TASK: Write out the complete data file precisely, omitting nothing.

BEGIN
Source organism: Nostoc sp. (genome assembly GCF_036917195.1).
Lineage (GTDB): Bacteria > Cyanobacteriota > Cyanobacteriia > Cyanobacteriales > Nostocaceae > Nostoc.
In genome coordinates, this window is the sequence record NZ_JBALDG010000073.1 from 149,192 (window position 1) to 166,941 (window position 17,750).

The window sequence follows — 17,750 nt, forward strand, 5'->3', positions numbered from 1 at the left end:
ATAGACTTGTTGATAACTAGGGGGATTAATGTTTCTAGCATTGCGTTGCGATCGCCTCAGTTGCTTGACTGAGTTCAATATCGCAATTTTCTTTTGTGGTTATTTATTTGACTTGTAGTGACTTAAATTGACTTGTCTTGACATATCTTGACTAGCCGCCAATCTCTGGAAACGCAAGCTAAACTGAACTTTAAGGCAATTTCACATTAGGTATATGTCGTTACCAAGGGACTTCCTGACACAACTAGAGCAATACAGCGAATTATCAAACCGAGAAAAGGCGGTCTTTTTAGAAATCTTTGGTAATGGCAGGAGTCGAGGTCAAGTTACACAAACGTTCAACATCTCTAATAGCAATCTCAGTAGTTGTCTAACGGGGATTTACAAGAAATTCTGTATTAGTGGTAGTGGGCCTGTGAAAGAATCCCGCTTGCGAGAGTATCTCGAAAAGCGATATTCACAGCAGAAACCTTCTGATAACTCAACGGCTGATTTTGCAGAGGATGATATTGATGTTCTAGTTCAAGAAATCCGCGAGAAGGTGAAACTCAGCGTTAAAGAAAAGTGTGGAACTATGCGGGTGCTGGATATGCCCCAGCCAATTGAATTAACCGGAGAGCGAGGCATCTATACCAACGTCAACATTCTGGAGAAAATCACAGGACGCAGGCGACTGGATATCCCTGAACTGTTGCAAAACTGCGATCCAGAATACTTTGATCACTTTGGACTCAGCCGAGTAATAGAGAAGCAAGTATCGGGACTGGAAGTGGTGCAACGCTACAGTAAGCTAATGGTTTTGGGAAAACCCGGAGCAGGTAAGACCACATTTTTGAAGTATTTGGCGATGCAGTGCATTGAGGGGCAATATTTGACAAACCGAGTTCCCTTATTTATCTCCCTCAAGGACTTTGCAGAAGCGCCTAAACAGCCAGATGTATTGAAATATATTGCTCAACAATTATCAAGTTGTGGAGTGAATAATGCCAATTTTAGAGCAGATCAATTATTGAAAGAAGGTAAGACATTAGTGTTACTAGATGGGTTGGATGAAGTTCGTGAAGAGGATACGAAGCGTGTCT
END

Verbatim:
Source organism: Nostoc sp. (genome assembly GCF_036917195.1).
Lineage (GTDB): Bacteria > Cyanobacteriota > Cyanobacteriia > Cyanobacteriales > Nostocaceae > Nostoc.
In genome coordinates, this window is the sequence record NZ_JBALDG010000073.1 from 149,192 (window position 1) to 166,941 (window position 17,750).

The window sequence follows — 17,750 nt, forward strand, 5'->3', positions numbered from 1 at the left end:
ATAGACTTGTTGATAACTAGGGGGATTAATGTTTCTAGCATTGCGTTGCGATCGCCTCAGTTGCTTGACTGAGTTCAATATCGCAATTTTCTTTTGTGGTTATTTATTTGACTTGTAGTGACTTAAATTGACTTGTCTTGACATATCTTGACTAGCCGCCAATCTCTGGAAACGCAAGCTAAACTGAACTTTAAGGCAATTTCACATTAGGTATATGTCGTTACCAAGGGACTTCCTGACACAACTAGAGCAATACAGCGAATTATCAAACCGAGAAAAGGCGGTCTTTTTAGAAATCTTTGGTAATGGCAGGAGTCGAGGTCAAGTTACACAAACGTTCAACATCTCTAATAGCAATCTCAGTAGTTGTCTAACGGGGATTTACAAGAAATTCTGTATTAGTGGTAGTGGGCCTGTGAAAGAATCCCGCTTGCGAGAGTATCTCGAAAAGCGATATTCACAGCAGAAACCTTCTGATAACTCAACGGCTGATTTTGCAGAGGATGATATTGATGTTCTAGTTCAAGAAATCCGCGAGAAGGTGAAACTCAGCGTTAAAGAAAAGTGTGGAACTATGCGGGTGCTGGATATGCCCCAGCCAATTGAATTAACCGGAGAGCGAGGCATCTATACCAACGTCAACATTCTGGAGAAAATCACAGGACGCAGGCGACTGGATATCCCTGAACTGTTGCAAAACTGCGATCCAGAATACTTTGATCACTTTGGACTCAGCCGAGTAATAGAGAAGCAAGTATCGGGACTGGAAGTGGTGCAACGCTACAGTAAGCTAATGGTTTTGGGAAAACCCGGAGCAGGTAAGACCACATTTTTGAAGTATTTGGCGATGCAGTGCATTGAGGGGCAATATTTGACAAACCGAGTTCCCTTATTTATCTCCCTCAAGGACTTTGCAGAAGCGCCTAAACAGCCAGATGTATTGAAATATATTGCTCAACAATTATCAAGTTGTGGAGTGAATAATGCCAATTTTAGAGCAGATCAATTATTGAAAGAAGGTAAGACATTAGTGTTACTAGATGGGTTGGATGAAGTTCGTGAAGAGGATACGAAGCGTGTCT